The article explores the structural features of both the government and the federal public administration in Mexico. In particular, the transformation of the administrative apparatus not only in quantitative but also in qualitative terms is explained as a result of a change in the balance between the public and private sectors in recent decades, as well as the experience of the Professional Career Service and its impact on public officials in Mexico. We examine the links of the bureaucracy with political parties and civil society, as well as the political relationships within the public administration itself. We also describe accountability within the federal public administration. We explore recent reform and change processes in Mexico's administrative apparatus. Finally, some considerations are given to the opportunities and challenges facing the contemporary Mexican public administration as a result of having huge problems and at the same time partial solutions.

Abstract

This chapter assesses public administration in Paraguay. It argues that the country's public administration and public personnel structures have been shaped by a predominance of informal decision-making norms, patron–client relations, exceptional legislative interference in what elsewhere tend to be executive prerogatives, and weak accountability mechanisms of a state largely captured by a small oligarchy. In this context, administrative reform has been mostly instigated by external actors—donors and international financial institutions—and only achieved incremental progress in, in particular, the modernization of public finance institutions during periods of economic crises or political change when external demand coincided with domestic pressure. Except for some “pockets of efficiency,” Paraguay thus remains a benchmark case of a neopatrimonial state in a formally democratic Presidential system, in which informal patron–client relations trump formal bureaucratic structures—albeit one in which the legislature has exceptional influence over administrative matters and public sector jobs are exceptionally dominant in clientelist exchanges of state resources.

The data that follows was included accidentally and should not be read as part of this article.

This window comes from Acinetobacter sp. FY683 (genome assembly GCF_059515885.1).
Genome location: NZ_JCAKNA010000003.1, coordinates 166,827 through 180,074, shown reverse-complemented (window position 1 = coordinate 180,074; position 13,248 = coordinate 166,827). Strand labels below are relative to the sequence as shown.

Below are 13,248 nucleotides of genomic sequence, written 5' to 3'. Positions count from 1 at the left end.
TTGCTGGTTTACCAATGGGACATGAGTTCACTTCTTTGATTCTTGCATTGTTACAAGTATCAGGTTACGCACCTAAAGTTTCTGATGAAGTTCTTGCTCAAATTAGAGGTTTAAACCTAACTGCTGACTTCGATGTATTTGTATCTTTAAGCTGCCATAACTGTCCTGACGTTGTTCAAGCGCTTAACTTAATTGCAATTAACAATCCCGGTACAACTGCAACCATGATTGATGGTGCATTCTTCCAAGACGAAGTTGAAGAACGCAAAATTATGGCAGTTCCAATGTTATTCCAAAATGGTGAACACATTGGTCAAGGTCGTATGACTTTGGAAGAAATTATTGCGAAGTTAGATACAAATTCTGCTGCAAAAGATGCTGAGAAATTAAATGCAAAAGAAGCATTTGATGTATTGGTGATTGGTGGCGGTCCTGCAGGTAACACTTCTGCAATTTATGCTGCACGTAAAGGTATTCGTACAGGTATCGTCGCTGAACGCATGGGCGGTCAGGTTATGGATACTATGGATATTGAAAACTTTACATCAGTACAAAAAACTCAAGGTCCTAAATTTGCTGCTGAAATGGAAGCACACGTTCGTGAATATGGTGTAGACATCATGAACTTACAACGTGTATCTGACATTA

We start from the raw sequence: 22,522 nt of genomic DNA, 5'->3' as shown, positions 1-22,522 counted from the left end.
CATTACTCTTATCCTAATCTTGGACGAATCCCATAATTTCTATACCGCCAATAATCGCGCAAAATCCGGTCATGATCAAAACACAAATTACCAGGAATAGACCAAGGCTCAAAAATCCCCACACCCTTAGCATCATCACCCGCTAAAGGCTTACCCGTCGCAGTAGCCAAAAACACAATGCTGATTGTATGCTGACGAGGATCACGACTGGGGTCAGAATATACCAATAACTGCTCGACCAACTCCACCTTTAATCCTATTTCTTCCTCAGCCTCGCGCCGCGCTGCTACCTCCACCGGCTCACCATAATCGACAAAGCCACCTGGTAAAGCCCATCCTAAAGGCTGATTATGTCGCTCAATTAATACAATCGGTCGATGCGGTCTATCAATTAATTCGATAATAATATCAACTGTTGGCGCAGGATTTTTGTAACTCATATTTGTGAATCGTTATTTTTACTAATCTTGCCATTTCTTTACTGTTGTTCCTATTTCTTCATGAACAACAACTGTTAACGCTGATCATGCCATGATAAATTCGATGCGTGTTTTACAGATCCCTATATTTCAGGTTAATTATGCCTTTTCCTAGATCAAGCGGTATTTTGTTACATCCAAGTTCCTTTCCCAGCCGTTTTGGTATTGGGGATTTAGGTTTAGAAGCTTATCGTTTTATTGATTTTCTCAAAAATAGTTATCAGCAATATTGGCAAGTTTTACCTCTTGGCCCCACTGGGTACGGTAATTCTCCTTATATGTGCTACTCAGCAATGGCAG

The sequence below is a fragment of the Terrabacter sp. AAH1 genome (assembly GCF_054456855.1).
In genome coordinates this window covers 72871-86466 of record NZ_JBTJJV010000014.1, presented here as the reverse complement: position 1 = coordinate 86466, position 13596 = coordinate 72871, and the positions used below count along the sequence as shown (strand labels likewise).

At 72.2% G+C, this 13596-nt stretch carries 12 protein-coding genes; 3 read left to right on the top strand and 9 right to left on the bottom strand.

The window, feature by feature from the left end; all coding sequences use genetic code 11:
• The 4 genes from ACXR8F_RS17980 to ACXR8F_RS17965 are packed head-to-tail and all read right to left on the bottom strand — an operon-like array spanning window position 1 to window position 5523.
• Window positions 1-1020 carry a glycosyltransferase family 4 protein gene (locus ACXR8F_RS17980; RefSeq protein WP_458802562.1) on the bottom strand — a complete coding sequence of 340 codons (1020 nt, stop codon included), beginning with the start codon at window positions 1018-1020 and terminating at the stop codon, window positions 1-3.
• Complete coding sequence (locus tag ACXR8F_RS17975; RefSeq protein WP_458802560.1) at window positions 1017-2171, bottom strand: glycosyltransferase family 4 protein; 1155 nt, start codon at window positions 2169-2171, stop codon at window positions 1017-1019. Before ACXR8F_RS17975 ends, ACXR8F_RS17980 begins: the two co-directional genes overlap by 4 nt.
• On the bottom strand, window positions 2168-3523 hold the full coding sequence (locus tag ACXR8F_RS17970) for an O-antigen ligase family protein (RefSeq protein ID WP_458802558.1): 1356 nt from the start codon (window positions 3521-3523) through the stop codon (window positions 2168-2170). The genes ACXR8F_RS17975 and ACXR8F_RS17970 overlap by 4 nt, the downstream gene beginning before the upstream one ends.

Abstract

Modernization attempts have been undertaken in Uruguay during the last 20 years, inspired by both neo-managerial and neo-Weberian approaches. However, except for a few cases, most reforms have failed to achieve substantial gains in administrative capacity, effectiveness, or efficiency. We argue that some virtuous qualities of Uruguayan democracy can also show a dark side as they frequently turn into obstacles for State sector reform, no matter its orientation. Firstly, the electoral and party system obliges the Executive to build wide interparty consensus through intensive negotiations in order to advance significant transformations. Secondly, there are multiple nonpartisan actors which are powerful enough to block reform attempts. Moreover, the current pact between politicians and bureaucrats carries several negative consequences: high politicization of management decisions, serious management deficit, as well as low responsiveness of middle and lower staff levels. For all these reasons, the road to modernization of public management in Uruguay is sinuous and plagued with obstacles.